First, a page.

This section is from the book "British Wild Flowers - In Their Natural Haunts Vol2-4", by A. R. Horwood. Also available from Amazon: A British Wild Flowers In Their Natural Haunts.
Habitats in general may be wet or dry, rocky or not, upland or lowland. The wettest habitats (especially E. Anglia) are afforded by the Alder-Willow associations, where the scrub and ground flora is made up of such plants as Guelder Rose, Currant, Gooseberry, Meadowsweet, Yellow Flag, Reed, etc, Bitter-cress, Kingcup, Figwort, Great Hairy Willow-herb, Tussock Grass, etc. The tree types are scattered, and the ground itself is open, allowing such large herbaceous plants to thrive.
On clays and loams, sandy and siliceous soils, the trees are Oak, pedunculate and sessile, Birch, with other trees. The scrub and ground flora are very variable. The woodland may be close or open. On clays and loams the ground flora is largely gregarious, e.g. Bluebell, Bracken. On sandy soils more often there is a good deal of bare rock surface with deep soil elsewhere, giving a variety of habitats. The same applies to a Birch wood. Here also there are wide associations of grasses, such as Heath Hair Grass, Matweed, etc, and the heaths also form wide gregarious associations. These habitats are largely upland, whilst the oak-woods are mainly lowland, the sessile Oak not growing above 1500 ft. as a rule. The pedunculate Oak has wet-soil conditions, the sessile being adapted to dry-soil conditions.
The woodlands on calcareous soils (Carboniferous Limestone, Chalk, Oolite) afford in the case of Ash woods varied habitats or types of association, the plants being often gregarious, as in the case of Dog's Mercury and Archangel. They rise to some altitude. On marls the Ash-Oak woods are variable in the types of association. In the case of Beech woods the habitat is upland very largely, and dry, there being a scanty scrub and ground flora.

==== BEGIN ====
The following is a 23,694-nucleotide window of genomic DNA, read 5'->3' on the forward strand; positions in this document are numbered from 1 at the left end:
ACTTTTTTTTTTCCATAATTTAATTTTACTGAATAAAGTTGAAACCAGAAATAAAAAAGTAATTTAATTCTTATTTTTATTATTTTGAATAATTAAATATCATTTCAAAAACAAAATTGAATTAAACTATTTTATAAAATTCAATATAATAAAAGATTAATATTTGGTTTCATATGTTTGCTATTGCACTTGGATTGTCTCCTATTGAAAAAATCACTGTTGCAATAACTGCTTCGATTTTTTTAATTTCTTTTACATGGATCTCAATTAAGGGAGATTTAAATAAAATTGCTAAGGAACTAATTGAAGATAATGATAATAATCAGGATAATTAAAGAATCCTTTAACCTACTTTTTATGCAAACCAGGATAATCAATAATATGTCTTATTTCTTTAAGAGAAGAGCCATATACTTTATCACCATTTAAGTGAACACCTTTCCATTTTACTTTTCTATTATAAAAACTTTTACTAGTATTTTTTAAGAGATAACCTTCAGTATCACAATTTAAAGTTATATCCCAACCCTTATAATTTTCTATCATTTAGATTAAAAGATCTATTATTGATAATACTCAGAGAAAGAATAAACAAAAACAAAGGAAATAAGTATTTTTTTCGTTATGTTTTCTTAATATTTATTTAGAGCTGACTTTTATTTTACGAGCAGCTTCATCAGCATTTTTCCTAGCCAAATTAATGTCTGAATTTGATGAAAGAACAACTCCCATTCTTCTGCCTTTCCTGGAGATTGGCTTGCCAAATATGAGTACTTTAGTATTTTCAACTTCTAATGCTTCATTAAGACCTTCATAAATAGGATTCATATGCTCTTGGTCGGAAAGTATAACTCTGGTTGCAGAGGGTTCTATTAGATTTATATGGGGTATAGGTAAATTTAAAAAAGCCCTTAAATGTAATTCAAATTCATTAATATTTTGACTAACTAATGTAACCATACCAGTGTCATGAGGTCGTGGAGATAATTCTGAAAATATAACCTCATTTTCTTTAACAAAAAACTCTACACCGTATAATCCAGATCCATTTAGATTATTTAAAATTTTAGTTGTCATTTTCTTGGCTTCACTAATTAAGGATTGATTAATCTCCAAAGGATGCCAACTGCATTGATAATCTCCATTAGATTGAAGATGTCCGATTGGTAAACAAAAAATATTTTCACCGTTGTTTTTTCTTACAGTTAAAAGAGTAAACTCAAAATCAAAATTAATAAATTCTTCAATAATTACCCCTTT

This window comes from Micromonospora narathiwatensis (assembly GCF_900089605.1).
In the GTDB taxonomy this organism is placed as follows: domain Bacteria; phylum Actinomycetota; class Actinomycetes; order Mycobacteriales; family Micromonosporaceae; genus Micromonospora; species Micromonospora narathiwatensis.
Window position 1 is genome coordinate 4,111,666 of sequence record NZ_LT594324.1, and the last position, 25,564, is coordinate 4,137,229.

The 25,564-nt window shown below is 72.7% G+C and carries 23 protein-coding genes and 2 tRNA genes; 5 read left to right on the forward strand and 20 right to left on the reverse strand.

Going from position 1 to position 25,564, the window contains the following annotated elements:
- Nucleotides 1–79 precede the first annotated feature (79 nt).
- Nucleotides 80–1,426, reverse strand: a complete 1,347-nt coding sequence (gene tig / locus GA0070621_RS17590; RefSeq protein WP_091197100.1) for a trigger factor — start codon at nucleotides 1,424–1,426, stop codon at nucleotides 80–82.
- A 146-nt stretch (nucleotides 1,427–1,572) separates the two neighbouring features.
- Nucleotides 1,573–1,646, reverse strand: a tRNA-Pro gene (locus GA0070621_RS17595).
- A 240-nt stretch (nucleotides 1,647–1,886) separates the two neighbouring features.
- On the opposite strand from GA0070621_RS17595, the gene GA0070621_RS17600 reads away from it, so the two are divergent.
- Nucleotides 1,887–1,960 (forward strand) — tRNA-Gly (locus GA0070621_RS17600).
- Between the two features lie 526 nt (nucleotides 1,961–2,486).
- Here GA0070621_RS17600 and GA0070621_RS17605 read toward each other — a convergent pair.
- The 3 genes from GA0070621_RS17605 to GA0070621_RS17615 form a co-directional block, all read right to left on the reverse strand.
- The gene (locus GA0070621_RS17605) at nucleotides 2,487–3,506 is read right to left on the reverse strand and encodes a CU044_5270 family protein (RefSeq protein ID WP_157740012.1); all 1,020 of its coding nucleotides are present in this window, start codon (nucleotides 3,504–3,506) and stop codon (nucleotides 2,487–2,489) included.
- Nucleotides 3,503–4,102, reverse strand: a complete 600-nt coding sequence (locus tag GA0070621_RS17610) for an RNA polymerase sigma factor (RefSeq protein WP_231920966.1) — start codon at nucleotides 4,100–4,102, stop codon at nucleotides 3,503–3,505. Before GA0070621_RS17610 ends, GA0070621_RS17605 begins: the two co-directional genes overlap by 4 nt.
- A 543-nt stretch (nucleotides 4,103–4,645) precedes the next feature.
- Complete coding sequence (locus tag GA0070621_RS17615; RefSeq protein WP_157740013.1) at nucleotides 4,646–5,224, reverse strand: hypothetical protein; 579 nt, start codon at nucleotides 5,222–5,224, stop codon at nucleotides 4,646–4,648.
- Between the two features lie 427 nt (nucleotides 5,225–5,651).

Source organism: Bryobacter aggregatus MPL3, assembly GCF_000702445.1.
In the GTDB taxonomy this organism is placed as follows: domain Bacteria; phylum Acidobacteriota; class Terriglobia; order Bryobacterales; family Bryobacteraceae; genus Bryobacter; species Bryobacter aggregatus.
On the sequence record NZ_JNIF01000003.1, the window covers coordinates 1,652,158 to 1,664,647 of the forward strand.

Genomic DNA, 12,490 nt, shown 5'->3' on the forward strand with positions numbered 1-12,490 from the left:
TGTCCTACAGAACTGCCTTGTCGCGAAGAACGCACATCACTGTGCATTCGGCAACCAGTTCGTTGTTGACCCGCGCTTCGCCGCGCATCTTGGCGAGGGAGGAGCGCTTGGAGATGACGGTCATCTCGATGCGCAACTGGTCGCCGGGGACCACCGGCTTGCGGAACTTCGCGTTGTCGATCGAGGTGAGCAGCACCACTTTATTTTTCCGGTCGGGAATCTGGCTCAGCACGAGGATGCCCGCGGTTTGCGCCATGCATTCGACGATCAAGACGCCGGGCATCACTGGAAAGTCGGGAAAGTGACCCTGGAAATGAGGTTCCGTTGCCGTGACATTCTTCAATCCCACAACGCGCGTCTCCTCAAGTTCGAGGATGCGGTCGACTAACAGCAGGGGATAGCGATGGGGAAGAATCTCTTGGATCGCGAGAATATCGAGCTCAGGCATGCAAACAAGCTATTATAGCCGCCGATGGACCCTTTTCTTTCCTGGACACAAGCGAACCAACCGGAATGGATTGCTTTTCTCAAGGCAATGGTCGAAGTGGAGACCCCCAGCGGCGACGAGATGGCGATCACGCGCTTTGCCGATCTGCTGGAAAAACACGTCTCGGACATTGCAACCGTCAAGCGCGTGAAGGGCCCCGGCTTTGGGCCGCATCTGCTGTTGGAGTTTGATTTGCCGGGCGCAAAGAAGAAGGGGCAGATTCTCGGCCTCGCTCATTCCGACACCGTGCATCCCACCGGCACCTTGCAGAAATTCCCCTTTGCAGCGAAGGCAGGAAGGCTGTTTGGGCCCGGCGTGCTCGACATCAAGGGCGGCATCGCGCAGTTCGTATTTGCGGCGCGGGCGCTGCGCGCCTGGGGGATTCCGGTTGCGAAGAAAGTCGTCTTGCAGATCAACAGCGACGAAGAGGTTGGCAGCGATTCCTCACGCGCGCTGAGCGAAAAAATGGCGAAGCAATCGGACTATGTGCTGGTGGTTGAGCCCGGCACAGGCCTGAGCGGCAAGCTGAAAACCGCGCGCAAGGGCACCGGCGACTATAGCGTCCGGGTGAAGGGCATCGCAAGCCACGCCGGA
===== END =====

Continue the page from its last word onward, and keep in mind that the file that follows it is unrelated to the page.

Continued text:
The wet or dry character of the woodland determines largely the nature of the habit. Thus in Alder-Willow woodland associations the plants, such as Rushes, Grasses, and Sedges, with the grass habit are largely tufted or caespitose. Even the rosette types are frequently tufted, as in the case of Marsh Marigold and Bitter-cress. The procumbent or trailing habit is also characteristic. These habits are transitional to the submerged and floating habits of purely aquatic plants, which are intimately associated with fen formations.
In the normal dry woodlands the tree habit is the dominant one. The scrub is analogous to that of the tree habit, but is always influenced by the tree zone. The stems and branches are less strong, and thick, the leaves are small, and often several times pinnate. Spines are more numerous, and the flowers are more suited in most cases to pollination by insects.
The ground flora is variable in habit. There is the climbing habit of the Ivy or the Honeysuckle, etc, adapted to reliance upon the support of trees or scrub. The bulbous or tuberous habit is especially typical, e.g. Bluebell, Orchids. A large number of plants are prostrate or procumbent, or provided with creeping underground stems, as Strawberry, Wood Anemone.